Also Known As
Five Ws and Two Hs
Who, What, When, Where, Why, How, How much

5W2H is a tool that provides guiding questions when assessing a process or problem. The five W's-who, what, when, where, and why, and the two H's-how and how much - force you to consider various facets of the situation being analyzed.


When planning a project or steps of a project (such as data collection or rolling out changes).

When seeking improvement opportunities for a process.

When there is a suspected problem or an identified problem requiring a better definition.

How do I use this tool?

1. REVIEW THE SITUATION to be analyzed. Ensure everyone understands the subject of the 5W2H.

2. DEVELOP APPROPRIATE QUESTIONS ABOUT THE SITUATION for each question word (who, what, when, where, why, how, how much). (Note: the order in which the questions are asked is irrelevant.)

3. ANSWER EACH QUESTION and develop a plan for answering questions that do not immediately have a known answer.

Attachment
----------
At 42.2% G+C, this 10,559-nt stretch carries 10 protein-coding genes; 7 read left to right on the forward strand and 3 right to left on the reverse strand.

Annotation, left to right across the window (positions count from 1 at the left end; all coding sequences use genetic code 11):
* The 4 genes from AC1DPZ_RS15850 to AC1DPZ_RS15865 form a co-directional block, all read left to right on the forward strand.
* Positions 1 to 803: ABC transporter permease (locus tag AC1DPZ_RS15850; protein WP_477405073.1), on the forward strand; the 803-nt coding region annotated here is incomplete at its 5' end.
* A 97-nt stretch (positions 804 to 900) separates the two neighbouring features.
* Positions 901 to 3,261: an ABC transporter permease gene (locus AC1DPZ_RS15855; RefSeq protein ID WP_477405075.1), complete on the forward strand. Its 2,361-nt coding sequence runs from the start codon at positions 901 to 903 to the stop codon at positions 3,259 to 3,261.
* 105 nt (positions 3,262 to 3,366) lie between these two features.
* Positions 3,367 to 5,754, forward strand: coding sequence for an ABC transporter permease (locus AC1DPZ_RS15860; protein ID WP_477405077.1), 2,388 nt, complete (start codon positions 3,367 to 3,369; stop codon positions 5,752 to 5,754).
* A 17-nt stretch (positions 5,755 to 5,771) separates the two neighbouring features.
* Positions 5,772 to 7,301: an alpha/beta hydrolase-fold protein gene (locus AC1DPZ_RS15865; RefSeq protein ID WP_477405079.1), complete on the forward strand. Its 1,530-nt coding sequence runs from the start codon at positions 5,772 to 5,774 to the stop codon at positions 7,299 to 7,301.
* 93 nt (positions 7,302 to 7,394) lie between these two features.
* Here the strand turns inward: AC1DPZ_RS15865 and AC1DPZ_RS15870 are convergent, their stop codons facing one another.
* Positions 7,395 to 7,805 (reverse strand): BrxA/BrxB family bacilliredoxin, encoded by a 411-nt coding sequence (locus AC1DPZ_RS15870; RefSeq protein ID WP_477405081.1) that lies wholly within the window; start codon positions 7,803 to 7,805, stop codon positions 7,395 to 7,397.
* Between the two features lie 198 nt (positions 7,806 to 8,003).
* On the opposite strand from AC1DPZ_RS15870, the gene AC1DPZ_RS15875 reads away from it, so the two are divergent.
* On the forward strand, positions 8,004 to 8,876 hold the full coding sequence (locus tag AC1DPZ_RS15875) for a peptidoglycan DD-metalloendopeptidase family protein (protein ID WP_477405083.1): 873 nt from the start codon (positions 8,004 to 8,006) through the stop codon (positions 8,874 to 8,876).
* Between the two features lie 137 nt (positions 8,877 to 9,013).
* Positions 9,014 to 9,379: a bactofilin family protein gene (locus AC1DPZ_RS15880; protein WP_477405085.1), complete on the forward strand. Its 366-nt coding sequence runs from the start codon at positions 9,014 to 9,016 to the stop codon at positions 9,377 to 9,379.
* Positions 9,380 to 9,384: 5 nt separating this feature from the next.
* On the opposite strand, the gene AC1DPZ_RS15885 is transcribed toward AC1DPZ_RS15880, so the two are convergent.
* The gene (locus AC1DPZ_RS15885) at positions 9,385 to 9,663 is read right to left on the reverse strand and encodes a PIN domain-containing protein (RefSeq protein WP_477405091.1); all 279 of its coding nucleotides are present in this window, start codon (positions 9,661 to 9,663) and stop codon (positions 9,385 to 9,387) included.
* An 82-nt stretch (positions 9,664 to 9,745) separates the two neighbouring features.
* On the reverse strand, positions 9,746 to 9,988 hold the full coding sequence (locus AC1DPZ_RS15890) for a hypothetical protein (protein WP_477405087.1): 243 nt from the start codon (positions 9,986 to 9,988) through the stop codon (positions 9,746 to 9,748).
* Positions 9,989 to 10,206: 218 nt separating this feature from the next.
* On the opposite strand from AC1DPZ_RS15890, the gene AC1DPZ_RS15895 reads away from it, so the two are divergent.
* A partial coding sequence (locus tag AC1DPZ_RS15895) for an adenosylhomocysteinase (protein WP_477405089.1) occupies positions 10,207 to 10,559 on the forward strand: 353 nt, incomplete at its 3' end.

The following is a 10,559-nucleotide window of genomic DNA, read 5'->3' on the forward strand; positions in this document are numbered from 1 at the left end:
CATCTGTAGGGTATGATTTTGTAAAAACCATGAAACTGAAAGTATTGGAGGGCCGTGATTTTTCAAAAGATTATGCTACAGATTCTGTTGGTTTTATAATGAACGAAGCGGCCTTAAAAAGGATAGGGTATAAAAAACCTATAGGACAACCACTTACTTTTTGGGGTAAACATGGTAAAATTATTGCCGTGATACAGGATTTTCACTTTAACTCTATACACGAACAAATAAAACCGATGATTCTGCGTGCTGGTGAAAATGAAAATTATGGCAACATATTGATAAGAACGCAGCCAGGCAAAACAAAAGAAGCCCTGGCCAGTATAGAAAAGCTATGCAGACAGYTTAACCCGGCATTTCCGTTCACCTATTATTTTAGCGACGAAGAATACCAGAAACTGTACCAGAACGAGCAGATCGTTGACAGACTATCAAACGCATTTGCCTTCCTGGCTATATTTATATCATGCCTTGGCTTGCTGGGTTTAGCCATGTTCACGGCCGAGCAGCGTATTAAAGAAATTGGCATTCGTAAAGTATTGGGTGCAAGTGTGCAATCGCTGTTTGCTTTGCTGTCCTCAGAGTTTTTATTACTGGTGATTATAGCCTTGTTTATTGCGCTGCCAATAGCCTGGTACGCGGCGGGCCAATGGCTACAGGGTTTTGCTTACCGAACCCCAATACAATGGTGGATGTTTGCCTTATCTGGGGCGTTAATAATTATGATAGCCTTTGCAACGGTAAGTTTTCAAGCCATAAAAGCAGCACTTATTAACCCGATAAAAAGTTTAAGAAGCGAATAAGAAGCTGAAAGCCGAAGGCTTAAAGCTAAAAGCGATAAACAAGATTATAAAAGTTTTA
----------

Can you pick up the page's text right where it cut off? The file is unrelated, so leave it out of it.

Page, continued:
4. Next, depending on the situation:
If you are planning a project, let the questions and answers help to form your plan.
If you are analyzing a process for improvement opportunities, develop additional questions about potential changes from your initial questions and answers.
If you are defining a problem, allow the questions and answers to lead you into cause analysis.
If you are reviewing a completed project, develop additional questions about modifying, expanding, or standardizing changes from your initial questions and answers.
If you are preparing an article, report, or presentation, include answers to the questions in your text.

Expertise Required
This tool is easy to use and requires little or no training.

Takes into account all aspects of a situation, process, or problem.

Requires little or no training.

Can be applied to any situation, process, or problem.


Not useful if answers to most of the questions are unknown.

Where can I go to learn more?

Tague N. The tools. In: O'Mara P, editor. The quality toolbox. 2nd ed. Milwaukee, WI: ASQ Quality Press; 2005. p. 93-521.